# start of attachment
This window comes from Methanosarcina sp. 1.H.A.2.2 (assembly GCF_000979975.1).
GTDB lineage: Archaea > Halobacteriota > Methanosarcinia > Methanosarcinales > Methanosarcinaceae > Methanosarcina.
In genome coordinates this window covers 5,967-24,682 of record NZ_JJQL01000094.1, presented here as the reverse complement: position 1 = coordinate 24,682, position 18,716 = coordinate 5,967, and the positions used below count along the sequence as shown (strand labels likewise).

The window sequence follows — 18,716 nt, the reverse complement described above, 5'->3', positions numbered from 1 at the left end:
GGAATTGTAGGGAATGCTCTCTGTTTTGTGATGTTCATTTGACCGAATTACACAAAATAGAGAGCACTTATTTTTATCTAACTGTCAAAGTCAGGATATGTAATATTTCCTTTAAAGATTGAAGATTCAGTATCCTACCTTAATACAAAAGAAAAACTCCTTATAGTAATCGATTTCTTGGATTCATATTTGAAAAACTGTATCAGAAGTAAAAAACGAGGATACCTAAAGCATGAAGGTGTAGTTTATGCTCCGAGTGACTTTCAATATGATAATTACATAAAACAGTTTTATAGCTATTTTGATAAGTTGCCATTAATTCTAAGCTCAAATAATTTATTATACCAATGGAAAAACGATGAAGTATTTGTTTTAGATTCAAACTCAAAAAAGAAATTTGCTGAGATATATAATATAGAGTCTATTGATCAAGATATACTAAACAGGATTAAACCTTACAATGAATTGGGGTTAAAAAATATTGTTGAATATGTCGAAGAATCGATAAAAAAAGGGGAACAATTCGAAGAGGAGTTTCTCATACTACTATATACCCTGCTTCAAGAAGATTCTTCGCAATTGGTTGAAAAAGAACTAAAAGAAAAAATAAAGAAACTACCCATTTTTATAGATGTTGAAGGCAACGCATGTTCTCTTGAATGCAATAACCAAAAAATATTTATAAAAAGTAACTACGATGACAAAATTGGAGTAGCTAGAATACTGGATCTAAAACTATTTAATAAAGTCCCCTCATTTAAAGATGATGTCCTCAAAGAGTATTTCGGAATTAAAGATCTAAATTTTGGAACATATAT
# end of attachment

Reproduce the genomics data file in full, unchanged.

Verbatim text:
This window comes from Methanosarcina sp. 1.H.A.2.2 (assembly GCF_000979975.1).
GTDB lineage: Archaea > Halobacteriota > Methanosarcinia > Methanosarcinales > Methanosarcinaceae > Methanosarcina.
In genome coordinates this window covers 5,967-24,682 of record NZ_JJQL01000094.1, presented here as the reverse complement: position 1 = coordinate 24,682, position 18,716 = coordinate 5,967, and the positions used below count along the sequence as shown (strand labels likewise).

The window sequence follows — 18,716 nt, the reverse complement described above, 5'->3', positions numbered from 1 at the left end:
GGAATTGTAGGGAATGCTCTCTGTTTTGTGATGTTCATTTGACCGAATTACACAAAATAGAGAGCACTTATTTTTATCTAACTGTCAAAGTCAGGATATGTAATATTTCCTTTAAAGATTGAAGATTCAGTATCCTACCTTAATACAAAAGAAAAACTCCTTATAGTAATCGATTTCTTGGATTCATATTTGAAAAACTGTATCAGAAGTAAAAAACGAGGATACCTAAAGCATGAAGGTGTAGTTTATGCTCCGAGTGACTTTCAATATGATAATTACATAAAACAGTTTTATAGCTATTTTGATAAGTTGCCATTAATTCTAAGCTCAAATAATTTATTATACCAATGGAAAAACGATGAAGTATTTGTTTTAGATTCAAACTCAAAAAAGAAATTTGCTGAGATATATAATATAGAGTCTATTGATCAAGATATACTAAACAGGATTAAACCTTACAATGAATTGGGGTTAAAAAATATTGTTGAATATGTCGAAGAATCGATAAAAAAAGGGGAACAATTCGAAGAGGAGTTTCTCATACTACTATATACCCTGCTTCAAGAAGATTCTTCGCAATTGGTTGAAAAAGAACTAAAAGAAAAAATAAAGAAACTACCCATTTTTATAGATGTTGAAGGCAACGCATGTTCTCTTGAATGCAATAACCAAAAAATATTTATAAAAAGTAACTACGATGACAAAATTGGAGTAGCTAGAATACTGGATCTAAAACTATTTAATAAAGTCCCCTCATTTAAAGATGATGTCCTCAAAGAGTATTTCGGAATTAAAGATCTAAATTTTGGAACATATAT